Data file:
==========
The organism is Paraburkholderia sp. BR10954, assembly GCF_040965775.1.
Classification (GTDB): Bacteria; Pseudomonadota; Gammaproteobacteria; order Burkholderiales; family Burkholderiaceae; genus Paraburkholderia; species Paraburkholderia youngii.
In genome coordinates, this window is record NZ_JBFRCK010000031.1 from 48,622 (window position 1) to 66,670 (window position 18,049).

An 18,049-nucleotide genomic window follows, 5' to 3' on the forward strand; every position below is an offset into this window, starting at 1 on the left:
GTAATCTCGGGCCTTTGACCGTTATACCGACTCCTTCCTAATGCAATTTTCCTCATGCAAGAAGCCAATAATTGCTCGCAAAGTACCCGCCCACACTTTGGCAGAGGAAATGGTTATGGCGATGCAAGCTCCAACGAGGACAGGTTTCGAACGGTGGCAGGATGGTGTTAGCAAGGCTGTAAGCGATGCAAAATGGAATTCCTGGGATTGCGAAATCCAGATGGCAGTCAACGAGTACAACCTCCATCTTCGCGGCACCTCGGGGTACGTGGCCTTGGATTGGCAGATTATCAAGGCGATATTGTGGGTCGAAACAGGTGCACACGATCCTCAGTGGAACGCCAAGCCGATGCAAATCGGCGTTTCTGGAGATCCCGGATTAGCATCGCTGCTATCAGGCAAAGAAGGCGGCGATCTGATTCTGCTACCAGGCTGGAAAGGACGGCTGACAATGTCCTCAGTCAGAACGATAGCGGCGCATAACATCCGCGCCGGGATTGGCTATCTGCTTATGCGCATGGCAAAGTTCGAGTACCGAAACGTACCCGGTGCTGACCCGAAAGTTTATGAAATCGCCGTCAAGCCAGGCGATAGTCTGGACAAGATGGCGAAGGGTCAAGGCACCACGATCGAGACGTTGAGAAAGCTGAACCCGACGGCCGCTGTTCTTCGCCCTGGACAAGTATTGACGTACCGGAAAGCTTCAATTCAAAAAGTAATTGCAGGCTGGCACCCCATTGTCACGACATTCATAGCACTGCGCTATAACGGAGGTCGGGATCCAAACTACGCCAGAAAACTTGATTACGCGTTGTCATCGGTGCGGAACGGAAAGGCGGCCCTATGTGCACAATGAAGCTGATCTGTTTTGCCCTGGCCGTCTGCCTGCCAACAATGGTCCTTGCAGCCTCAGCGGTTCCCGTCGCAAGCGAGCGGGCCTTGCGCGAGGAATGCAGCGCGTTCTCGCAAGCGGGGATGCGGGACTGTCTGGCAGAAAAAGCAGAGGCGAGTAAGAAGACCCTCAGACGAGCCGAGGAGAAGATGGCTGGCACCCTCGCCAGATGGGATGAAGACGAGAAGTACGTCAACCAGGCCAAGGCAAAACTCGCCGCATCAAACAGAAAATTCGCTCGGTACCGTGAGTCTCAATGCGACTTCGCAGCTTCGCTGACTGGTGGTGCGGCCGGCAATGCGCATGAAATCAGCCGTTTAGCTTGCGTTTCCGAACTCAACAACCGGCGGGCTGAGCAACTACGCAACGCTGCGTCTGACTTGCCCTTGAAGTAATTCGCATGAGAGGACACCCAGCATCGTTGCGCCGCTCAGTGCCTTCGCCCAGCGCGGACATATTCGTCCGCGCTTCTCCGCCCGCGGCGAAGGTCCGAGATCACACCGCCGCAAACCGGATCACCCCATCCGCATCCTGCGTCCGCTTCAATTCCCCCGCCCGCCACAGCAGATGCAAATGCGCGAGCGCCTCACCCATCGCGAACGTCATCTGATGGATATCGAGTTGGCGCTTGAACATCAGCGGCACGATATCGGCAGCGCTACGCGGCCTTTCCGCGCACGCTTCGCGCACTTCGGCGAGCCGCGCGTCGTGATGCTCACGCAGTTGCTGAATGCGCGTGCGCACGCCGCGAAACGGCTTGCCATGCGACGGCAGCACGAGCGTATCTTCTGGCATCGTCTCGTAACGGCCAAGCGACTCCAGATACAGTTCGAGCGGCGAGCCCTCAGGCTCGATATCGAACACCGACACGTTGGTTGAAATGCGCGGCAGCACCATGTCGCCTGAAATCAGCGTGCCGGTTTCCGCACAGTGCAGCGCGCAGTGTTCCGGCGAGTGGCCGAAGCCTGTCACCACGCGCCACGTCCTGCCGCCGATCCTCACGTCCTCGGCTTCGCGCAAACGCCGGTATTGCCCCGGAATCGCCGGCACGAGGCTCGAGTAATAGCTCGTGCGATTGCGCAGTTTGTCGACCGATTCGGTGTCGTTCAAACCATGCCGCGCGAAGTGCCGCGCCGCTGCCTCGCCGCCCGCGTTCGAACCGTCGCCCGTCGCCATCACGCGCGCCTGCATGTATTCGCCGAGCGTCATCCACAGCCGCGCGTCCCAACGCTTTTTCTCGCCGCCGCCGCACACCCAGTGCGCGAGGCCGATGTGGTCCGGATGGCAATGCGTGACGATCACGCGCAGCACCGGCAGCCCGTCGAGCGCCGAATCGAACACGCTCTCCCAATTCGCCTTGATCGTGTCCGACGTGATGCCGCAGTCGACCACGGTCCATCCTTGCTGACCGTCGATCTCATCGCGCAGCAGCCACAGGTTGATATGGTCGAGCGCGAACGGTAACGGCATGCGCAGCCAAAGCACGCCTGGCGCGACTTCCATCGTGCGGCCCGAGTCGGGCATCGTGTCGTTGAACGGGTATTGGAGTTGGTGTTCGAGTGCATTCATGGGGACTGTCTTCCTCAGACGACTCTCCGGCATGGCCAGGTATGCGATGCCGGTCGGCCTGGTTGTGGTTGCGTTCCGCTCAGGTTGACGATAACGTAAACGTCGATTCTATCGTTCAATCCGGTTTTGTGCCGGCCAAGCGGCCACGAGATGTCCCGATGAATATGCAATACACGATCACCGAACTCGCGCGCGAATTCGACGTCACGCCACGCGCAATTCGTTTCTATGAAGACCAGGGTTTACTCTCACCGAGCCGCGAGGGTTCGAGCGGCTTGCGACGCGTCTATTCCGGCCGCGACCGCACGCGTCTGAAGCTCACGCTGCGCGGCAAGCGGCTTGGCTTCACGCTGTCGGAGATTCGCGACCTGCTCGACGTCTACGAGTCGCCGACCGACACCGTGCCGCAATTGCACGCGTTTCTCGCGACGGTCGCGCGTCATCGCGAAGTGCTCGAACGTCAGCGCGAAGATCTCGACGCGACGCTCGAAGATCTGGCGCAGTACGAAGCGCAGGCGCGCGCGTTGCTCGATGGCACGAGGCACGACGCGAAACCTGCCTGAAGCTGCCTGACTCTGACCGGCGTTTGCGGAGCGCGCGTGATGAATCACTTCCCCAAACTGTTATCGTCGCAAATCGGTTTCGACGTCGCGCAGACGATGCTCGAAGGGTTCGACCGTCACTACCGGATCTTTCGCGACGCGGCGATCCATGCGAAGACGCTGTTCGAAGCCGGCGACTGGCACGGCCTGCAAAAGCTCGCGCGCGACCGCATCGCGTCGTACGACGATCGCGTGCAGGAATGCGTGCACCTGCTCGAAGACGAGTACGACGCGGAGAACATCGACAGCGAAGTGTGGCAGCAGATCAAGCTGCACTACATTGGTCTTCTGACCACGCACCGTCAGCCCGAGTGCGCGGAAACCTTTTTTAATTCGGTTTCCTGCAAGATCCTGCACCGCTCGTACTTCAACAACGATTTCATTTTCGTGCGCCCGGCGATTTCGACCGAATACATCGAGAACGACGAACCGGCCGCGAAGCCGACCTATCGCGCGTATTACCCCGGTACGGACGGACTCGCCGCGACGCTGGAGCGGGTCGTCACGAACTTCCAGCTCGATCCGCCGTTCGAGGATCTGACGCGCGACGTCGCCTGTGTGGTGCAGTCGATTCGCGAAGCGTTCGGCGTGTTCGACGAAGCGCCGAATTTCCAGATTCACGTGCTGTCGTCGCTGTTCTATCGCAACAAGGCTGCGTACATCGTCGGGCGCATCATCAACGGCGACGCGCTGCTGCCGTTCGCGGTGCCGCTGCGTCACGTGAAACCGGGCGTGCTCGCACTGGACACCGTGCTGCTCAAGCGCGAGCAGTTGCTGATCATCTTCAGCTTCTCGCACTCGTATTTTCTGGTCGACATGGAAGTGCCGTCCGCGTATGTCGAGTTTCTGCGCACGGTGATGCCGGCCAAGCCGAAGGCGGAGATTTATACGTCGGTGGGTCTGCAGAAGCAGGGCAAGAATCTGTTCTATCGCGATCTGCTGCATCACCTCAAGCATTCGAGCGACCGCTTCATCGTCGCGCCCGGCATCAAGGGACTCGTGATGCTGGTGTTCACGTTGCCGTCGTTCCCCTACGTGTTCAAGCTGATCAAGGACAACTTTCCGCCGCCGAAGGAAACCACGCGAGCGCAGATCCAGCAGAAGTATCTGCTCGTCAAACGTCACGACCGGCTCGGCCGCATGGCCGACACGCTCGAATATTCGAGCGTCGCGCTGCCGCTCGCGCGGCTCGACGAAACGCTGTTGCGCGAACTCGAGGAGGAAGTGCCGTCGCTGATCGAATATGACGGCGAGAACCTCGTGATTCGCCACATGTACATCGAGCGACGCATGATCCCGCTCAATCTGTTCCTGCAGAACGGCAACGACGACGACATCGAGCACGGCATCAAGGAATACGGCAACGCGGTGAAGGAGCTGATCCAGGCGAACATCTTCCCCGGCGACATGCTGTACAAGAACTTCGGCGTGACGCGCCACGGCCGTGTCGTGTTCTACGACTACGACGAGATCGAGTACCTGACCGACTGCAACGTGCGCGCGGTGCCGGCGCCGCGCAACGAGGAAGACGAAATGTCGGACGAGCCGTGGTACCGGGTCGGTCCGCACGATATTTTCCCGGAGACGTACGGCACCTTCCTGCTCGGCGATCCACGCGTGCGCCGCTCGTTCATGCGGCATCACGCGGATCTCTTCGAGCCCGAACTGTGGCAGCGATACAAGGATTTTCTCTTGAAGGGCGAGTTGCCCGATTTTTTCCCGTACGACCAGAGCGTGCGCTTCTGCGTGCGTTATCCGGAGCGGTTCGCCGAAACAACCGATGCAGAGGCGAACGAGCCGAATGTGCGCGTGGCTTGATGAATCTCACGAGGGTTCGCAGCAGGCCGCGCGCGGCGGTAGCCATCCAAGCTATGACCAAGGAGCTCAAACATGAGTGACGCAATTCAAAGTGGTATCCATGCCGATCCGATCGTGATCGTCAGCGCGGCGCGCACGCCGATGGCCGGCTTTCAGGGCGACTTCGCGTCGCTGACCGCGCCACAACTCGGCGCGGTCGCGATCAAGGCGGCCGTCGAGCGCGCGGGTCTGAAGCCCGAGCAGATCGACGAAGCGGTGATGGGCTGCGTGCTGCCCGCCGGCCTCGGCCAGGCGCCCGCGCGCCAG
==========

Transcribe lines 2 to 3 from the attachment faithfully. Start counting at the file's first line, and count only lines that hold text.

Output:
Classification (GTDB): Bacteria; Pseudomonadota; Gammaproteobacteria; order Burkholderiales; family Burkholderiaceae; genus Paraburkholderia; species Paraburkholderia youngii.
In genome coordinates, this window is record NZ_JBFRCK010000031.1 from 48,622 (window position 1) to 66,670 (window position 18,049).